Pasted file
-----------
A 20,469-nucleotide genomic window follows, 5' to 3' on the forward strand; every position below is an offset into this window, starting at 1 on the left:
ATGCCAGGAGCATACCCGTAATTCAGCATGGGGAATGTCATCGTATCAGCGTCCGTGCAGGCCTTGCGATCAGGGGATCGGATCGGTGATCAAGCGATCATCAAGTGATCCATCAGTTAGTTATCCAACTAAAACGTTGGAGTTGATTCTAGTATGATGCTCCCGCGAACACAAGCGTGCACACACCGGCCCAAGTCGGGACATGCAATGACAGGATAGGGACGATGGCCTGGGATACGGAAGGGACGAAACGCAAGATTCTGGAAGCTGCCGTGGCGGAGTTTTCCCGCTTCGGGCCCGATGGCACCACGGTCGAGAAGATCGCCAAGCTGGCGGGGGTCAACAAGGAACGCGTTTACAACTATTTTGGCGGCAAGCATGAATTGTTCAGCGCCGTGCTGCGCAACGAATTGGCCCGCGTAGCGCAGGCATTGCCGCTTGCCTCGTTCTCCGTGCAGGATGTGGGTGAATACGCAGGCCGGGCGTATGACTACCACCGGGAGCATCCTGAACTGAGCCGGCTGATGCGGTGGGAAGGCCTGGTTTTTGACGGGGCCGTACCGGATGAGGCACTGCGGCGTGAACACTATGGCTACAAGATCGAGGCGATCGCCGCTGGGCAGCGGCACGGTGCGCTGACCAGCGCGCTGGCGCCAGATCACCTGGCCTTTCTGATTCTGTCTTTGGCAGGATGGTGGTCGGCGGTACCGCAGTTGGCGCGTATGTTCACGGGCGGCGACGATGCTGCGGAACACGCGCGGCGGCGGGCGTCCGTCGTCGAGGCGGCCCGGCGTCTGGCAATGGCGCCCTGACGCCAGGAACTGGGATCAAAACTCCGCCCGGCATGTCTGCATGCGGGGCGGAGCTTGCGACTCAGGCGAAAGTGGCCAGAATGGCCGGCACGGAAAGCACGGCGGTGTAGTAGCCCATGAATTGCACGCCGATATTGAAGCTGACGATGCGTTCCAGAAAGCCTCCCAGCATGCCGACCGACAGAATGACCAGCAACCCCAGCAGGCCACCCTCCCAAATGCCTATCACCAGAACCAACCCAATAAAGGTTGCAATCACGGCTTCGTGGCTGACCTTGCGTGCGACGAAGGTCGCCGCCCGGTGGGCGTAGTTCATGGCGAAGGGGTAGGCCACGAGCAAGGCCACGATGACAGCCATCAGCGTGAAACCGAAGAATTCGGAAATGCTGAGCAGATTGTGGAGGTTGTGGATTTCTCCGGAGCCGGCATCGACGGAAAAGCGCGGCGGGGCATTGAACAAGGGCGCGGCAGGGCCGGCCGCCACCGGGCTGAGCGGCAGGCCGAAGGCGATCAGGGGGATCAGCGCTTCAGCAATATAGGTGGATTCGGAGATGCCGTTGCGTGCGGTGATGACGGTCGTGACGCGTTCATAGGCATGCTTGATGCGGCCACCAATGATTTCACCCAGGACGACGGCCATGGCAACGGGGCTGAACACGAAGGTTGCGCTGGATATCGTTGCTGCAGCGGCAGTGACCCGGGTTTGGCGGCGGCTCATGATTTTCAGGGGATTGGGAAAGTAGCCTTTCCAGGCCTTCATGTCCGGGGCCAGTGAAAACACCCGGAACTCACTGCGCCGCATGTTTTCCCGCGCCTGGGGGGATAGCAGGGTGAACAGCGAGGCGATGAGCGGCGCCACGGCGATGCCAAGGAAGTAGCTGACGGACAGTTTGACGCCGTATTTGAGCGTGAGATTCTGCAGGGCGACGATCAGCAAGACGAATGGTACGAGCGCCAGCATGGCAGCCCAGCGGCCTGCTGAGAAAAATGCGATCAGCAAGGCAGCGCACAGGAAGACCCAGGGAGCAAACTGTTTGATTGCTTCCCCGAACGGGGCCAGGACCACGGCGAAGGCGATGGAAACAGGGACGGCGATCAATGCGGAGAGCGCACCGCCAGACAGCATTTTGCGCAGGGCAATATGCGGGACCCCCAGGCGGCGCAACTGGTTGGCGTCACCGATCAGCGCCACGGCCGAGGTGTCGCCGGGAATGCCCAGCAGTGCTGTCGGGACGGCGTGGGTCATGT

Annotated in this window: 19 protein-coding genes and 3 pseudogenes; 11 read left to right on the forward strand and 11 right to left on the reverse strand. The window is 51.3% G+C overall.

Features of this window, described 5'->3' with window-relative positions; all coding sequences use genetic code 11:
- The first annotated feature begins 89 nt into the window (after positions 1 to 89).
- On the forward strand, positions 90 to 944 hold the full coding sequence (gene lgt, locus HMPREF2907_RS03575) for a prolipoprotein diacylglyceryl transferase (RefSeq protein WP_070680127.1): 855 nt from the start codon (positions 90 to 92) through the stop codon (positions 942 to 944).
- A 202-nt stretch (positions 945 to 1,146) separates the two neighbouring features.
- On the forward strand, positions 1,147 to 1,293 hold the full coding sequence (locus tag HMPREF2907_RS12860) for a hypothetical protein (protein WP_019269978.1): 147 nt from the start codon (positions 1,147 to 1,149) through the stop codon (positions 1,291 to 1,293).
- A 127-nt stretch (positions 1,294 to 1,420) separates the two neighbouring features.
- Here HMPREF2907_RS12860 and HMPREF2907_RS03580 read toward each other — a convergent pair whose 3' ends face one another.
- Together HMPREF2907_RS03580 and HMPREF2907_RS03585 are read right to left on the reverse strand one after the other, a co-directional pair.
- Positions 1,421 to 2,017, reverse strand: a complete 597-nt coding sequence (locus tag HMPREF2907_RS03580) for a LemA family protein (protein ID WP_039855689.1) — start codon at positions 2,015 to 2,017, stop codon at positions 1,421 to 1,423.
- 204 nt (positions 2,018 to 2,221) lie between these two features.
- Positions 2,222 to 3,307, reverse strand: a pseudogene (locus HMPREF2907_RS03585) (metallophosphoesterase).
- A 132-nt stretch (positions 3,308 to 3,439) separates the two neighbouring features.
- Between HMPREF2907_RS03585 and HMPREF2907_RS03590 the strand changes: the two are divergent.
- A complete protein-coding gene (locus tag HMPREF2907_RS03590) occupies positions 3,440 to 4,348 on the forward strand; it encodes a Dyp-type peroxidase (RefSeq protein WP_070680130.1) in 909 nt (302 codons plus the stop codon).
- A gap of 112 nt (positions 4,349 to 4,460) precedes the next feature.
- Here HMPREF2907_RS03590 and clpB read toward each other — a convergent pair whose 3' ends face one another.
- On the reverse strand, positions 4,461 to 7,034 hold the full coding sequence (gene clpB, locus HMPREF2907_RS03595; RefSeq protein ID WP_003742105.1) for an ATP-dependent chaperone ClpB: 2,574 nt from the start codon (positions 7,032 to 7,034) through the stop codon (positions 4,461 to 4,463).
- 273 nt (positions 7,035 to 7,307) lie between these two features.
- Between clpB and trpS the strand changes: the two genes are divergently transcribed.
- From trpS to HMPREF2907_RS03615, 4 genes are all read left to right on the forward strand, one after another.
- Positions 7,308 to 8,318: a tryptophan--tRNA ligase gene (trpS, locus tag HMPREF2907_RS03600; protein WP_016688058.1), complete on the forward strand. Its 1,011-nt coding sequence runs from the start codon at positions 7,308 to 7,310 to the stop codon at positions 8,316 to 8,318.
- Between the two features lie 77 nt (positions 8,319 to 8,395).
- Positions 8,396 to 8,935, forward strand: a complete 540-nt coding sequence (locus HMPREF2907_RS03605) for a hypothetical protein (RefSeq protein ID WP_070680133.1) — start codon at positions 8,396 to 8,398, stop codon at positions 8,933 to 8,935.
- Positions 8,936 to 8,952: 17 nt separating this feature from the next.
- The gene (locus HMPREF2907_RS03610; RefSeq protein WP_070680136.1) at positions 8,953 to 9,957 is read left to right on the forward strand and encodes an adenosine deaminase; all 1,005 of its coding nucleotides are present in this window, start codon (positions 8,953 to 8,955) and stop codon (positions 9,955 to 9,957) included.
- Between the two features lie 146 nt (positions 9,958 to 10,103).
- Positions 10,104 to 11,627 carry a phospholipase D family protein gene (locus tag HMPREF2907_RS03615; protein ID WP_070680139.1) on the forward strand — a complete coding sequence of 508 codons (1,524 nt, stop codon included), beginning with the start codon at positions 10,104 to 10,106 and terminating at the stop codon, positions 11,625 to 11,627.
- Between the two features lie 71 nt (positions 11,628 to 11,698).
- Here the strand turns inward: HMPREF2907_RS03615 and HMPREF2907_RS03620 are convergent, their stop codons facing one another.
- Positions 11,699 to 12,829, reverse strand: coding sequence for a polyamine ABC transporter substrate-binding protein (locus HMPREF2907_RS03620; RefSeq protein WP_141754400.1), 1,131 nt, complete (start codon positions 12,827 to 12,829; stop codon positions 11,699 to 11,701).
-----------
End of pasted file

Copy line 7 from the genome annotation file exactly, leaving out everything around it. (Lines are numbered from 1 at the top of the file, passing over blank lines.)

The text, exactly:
- A 202-nt stretch (positions 945 to 1,146) separates the two neighbouring features.